The format of parodies of the diaries of Alan Clark, published in the London Evening Standard, was such as to deceive a substantial number of readers into attributing their authorship to Mr Clark.
Clark v Associated Newspapers Ltd; Chancery Division (Mr Justice Lightman) 21 January 1998
The court granted an injunction to the plaintiff to restrain the defendant from publishing in the Evening Standard parodies of the plaintiff's diaries in their present form.
The plaintiff, an MP and an author with an established reputation, maintained that the form of the articles, written by Peter Bradshaw, was such that a substantial number of readers attributed them to the authorship of the plaintiff. The articles were parodies of his well-known diaries, published in 1993 in hardback and in 1994 in paperback, and which still enjoyed substantial sales.
The articles had appeared weekly from 27 March 1997 with the heading "Alan Clark's Secret Election Diary" and, after the General Election, "Alan Clark's Secret Political Diary", next to a photograph of the plaintiff. Under the heading was a standfirst with one or two sentences about the plaintiff followed by words to the effect that Mr Bradshaw (whose name was in capitals) imagined how the plaintiff might have recorded the events.
Geoffrey Hobbs QC and Emma Himsworth (Denton Hall) for the plaintiff; Peter Prescott QC and James Mellor (Titmuss Sainer Dechert) for the defendant.
Mr Justice Lightman said that the plaintiff invoked two rights to protection from false attribution of authorship: the statutory right under section 84 of the Copyright Designs and Patents Act 1988, and the common law right under the law of passing off.
It was for the judge to exercise his discretion whether a substantial body of readers of the Evening Standard had been or were likely to be misled more than momentarily and inconsequentially into believing that the plaintiff was the author of the articles, and whether the plaintiff, as an author with an established goodwill, had suffered or was likely to suffer damage in consequence.
On the issues of the existence of misrepresentation and probability of damage, his lordship could be assisted by the evidence of witnesses who had seen or read the articles, and of experts as to the features of the market for newspapers and other published works. The evidence of particular significance in the present case was that of rational men who had been deceived, and evidence of the degree of attention given by its readers to the contents of the Evening Standard, and in particular to the standfirst.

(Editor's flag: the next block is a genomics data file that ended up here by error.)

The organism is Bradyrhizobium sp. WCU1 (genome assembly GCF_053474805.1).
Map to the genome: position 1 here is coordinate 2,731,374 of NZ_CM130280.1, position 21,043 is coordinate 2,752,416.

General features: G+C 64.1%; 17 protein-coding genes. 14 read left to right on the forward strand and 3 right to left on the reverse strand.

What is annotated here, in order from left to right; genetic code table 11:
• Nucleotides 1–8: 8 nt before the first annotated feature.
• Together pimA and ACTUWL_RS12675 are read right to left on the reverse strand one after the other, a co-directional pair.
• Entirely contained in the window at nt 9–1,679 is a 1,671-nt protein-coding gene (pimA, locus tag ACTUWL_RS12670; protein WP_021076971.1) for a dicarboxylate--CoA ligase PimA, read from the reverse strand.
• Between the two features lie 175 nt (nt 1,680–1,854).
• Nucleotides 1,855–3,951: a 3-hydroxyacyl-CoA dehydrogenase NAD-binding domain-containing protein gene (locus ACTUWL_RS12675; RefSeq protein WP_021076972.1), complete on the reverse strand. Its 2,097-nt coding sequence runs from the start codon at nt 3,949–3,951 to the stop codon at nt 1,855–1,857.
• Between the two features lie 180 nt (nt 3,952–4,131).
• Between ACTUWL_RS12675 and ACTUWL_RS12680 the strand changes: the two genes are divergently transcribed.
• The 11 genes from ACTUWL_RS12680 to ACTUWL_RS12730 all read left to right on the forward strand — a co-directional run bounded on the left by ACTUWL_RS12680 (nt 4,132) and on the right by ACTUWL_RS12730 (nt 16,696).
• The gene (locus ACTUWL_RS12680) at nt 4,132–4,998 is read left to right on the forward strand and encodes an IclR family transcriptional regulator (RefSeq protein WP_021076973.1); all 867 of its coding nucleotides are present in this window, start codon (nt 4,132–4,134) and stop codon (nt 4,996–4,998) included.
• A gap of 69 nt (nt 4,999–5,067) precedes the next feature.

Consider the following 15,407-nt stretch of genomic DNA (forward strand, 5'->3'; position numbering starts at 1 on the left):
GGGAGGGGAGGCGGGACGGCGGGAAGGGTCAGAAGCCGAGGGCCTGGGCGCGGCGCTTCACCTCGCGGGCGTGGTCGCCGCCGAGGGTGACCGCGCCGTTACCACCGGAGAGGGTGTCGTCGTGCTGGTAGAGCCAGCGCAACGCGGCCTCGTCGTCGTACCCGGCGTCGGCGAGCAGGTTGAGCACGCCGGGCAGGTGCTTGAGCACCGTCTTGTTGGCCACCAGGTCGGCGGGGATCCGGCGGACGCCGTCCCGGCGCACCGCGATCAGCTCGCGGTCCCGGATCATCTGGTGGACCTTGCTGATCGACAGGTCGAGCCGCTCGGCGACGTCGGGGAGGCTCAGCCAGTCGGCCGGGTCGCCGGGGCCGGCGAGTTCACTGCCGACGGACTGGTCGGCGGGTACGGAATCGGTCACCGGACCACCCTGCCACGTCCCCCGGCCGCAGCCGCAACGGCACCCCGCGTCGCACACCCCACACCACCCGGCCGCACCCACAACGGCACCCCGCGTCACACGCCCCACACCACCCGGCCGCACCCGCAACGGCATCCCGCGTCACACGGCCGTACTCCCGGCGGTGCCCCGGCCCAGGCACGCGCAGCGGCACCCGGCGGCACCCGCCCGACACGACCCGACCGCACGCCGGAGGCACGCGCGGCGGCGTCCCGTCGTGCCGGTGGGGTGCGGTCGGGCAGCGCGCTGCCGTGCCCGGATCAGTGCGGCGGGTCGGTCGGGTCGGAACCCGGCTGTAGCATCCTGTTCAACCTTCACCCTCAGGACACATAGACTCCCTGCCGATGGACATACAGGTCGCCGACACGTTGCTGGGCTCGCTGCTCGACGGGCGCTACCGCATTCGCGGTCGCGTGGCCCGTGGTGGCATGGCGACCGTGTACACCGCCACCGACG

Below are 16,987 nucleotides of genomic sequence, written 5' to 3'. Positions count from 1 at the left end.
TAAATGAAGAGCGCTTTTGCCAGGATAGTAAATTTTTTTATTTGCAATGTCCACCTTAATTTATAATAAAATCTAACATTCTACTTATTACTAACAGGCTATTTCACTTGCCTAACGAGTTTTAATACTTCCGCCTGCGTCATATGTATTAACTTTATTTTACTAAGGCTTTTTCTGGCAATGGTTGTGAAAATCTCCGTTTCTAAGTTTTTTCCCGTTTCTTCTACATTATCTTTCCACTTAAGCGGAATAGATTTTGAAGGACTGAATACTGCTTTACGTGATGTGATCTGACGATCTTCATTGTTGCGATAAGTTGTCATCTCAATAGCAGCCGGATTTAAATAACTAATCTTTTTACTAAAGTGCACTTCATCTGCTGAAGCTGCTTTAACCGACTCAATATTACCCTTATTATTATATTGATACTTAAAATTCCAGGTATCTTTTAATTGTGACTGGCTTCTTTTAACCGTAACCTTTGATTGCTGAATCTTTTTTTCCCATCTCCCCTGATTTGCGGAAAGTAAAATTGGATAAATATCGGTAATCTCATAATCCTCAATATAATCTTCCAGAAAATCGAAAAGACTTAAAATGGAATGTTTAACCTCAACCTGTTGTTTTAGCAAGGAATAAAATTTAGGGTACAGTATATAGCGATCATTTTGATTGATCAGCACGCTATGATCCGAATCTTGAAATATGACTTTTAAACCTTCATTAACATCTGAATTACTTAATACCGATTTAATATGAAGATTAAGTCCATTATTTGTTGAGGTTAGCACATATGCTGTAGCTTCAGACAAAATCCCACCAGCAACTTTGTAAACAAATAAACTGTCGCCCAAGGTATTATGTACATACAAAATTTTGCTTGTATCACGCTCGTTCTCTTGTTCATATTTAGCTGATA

The question raised was whether by the adoption of the format chosen the defendant had succeeded too well in making the articles look real, and his lordship had reached the conclusion that it had. That was his own view without regard to the evidence of deception of the plaintiff's witnesses. The articles contained conflicting messages as to their authorship, and a substantial number of readers would be left with the impression, as the plaintiff's witnesses had been, that the plaintiff was the author.
The plaintiff had a substantial reputation as a diarist and his identity as author of the articles would plainly be of importance to readers of the Evening Standard in deciding whether to read the articles. That was reflected in the choice of format adopted and most particularly in the design of the heading, which was calculated to exploit the public recognition enjoyed by the plaintiff and the public interest which any diary written by him could be expected to generate. The consequent identification of the plaintiff as author was not sufficiently neutralised to prevent a substantial number of readers' being deceived.
There could be no doubt that for the defendant falsely to attribute the articles to the plaintiff could cause him serious damage: his reputation and goodwill as an author was placed at risk. He must be entitled to an injunction to restrain the defendant from continuing its present course of conduct. He had also suffered more than nominal damage, and was entitled to an enquiry as to damages.
It was important to make it quite clear that the judgment was no bar to publication of parodies. The vice in the present case lay in the format of the articles. The defendant could continue to publish parodies of the diaries so long as there was no attribution of authorship to the plaintiff, and it was made sufficiently clear that Mr Bradshaw, and not the plaintiff, was the author.
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